Spaceflight Now STS-100

Progress made in restoring station's crippled computers

Posted: April 26, 2001

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The Spacelab pallet will spend another night dangling on the end of Canadarm2 after computer troubles delayed Wednesday's testing of the new space crane. Photo: Spaceflight Now/NASA TV
After a long night of unsuccessful work on the ground to recover use of the space station's crippled command and control computers, astronaut Susan Helms checked their status using an on-board laptop computer shortly after crew wakeup today and reported one of the machines was, in fact, up and running.

The "extraordinarily good news" surprised station flight director Robert Castle and a team of troubleshooters at the Johnson Space Center, giving flight controllers welcome insight into the system and improving prospects for developing a fix.

"I think we can help you here," Helms said.

"You are making my day," Castle replied. "It's been a long night."

All three of the station's command and control - C&C - computers experienced problems accessing their internal hard drives Tuesday and Wednesday, dropping off line one at a time in domino fashion to the bafflement - and increasing alarm - of ground controllers.

While the station's critical life support systems, its stabilizing gyroscopes and its two huge solar arrays continued operating normally, engineers on the ground lost all telemetry from the C&C system and were unable to send commands to the system.

The computer glitch forced the station astronauts to delay critical tests of the lab's new Canadian robot arm while engineers launched a massive troubleshooting effort to figure out what had gone wrong and what might be needed to regain use of the C&C computers.

Shortly before 11 p.m. Wednesday, the ground successfully uplinked a command that effectively pulled the plug on the machine that had been in control - C&C-3 - forcing C&C 2 to take over as the station's primary computer.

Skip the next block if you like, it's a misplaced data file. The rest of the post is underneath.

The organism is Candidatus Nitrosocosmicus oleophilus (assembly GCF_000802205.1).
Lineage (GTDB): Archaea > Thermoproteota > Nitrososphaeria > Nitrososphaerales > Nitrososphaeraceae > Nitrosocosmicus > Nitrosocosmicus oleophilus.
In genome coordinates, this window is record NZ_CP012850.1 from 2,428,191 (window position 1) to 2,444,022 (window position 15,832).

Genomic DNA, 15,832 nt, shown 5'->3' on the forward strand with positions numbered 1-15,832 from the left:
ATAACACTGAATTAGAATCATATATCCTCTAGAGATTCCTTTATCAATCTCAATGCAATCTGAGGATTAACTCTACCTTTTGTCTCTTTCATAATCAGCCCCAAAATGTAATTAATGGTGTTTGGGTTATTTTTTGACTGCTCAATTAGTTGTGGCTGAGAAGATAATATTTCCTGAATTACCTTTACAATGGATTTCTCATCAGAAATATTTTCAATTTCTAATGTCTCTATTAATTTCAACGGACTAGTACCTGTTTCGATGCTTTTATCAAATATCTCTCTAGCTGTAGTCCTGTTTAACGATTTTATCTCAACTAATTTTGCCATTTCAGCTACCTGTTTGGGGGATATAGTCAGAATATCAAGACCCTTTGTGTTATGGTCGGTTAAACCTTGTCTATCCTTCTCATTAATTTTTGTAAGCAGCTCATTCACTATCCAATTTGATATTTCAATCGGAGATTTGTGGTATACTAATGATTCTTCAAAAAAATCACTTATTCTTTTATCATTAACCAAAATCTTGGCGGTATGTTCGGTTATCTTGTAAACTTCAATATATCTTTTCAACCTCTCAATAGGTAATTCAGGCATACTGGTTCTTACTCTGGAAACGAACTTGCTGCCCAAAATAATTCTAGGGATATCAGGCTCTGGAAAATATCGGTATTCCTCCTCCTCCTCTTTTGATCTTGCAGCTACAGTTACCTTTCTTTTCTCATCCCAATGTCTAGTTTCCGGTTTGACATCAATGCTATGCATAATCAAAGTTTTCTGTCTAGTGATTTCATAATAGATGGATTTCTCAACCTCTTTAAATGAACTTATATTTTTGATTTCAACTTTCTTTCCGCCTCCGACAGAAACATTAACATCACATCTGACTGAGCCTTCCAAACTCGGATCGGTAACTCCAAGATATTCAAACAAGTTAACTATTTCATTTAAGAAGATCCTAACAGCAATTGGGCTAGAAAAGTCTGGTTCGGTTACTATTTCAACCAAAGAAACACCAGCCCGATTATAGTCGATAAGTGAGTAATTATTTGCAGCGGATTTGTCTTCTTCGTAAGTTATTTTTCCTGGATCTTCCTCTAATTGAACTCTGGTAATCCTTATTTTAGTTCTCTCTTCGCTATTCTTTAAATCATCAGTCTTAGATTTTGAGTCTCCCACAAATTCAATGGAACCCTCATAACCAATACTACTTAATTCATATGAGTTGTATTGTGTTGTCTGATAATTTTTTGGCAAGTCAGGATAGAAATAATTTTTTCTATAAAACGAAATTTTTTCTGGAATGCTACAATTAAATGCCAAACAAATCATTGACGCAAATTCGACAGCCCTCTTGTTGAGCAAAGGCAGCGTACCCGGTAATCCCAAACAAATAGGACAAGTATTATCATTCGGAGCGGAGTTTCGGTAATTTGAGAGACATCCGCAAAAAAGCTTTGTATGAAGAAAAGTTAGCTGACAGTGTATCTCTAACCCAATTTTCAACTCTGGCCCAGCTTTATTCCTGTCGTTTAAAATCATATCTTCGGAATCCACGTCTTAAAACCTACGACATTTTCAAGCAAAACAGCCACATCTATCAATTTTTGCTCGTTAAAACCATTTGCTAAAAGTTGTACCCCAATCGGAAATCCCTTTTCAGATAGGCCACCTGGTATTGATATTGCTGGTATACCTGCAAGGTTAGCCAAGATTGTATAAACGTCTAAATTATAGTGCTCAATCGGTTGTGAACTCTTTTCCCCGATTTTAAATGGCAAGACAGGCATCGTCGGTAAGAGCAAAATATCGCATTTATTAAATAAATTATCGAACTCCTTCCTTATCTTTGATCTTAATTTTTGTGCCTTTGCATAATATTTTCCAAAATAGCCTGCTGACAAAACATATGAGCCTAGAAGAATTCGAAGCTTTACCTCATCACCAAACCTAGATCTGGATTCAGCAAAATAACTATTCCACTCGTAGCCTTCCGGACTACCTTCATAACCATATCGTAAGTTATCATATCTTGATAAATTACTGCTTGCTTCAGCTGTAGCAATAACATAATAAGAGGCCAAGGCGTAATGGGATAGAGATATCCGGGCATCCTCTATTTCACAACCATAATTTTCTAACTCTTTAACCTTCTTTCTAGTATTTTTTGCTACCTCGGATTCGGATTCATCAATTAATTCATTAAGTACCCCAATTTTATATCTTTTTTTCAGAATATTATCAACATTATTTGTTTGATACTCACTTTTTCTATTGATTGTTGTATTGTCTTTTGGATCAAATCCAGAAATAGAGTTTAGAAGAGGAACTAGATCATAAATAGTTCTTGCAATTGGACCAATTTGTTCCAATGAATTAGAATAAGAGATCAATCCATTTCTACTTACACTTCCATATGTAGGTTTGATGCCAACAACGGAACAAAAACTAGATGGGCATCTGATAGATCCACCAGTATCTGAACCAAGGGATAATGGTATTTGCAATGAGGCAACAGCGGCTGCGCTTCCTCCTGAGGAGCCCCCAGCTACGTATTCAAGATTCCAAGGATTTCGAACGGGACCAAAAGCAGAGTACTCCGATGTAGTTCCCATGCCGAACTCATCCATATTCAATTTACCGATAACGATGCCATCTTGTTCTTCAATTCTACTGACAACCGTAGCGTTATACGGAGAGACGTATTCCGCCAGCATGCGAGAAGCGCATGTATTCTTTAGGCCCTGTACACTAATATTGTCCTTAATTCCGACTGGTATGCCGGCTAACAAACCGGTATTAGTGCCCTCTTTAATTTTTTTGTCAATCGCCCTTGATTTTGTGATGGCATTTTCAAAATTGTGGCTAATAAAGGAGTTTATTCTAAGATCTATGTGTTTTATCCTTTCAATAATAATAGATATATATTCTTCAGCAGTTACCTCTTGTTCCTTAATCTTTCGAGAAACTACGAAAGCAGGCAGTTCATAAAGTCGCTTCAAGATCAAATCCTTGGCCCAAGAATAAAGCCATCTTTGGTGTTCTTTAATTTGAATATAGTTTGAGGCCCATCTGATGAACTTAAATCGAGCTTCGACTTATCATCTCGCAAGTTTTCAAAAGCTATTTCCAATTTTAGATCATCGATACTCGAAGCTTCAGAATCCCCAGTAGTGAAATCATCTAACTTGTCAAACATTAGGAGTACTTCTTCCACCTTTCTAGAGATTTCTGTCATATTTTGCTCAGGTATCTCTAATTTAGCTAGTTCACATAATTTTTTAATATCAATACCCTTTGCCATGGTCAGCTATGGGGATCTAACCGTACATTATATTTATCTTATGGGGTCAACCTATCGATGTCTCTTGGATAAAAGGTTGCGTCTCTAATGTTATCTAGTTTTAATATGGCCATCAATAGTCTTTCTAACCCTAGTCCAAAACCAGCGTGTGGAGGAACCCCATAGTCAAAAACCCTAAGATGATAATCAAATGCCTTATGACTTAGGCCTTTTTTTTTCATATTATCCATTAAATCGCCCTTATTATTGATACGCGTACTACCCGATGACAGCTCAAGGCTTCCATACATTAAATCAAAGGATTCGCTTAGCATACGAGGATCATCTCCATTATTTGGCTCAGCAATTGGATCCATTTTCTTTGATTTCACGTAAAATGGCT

The computer switch over set off an alarm, as expected, that woke up the station crew and for a few minutes it appeared the team was on the road to recovery.

But about 40 minutes later, C&C 2 suddenly stopped sending telemetry, leaving ground controllers in the dark once again. Subsequent efforts to gain insight into the system failed and shortly after the crew woke up today, Castle presented a detailed status report.

"I wish I had better things to talk about, we're still having significant problems with the C&C MDMs," he said. "I know we woke you guys up last night when we finally got C&C MDM 2 up and running. About 40 minutes after that, we lost telemetry from it again and any of our command tests so far have failed.

"So we really don't have any insight into what's going on with any of the C&C MDMs right now. We do have some steps coming up to you in the execute package to try and figure out what is going on."

The station is equipped with three command and control multiplexer-demultiplexer computers t- C&C MDMs - that control the lab's operation. Only one computer is in charge at any given time. A second machine runs in backup mode, ready to take over if the primary computer shuts down or malfunctions, and the third machine is in standby, programmed to shift into backup if the designated backup computer switches to primary mode.

All three computers apparently ran into a similar software-related problem accessing data from their internal hard drives. And that took all three down, one at a time. This morning, Castle gave the astronauts a brief synopsis of the events that led to the electronic impasse.

"We lost C&C 1 yesterday (Tuesday night), of course, due to apparently a mass storage device problem," he said. "C&C 2 ran for a little over eight hours and then e lost to due to again, a mass storage type problem of some sort. It transitioned to 3 and then while operating on 3 we lost telemetry.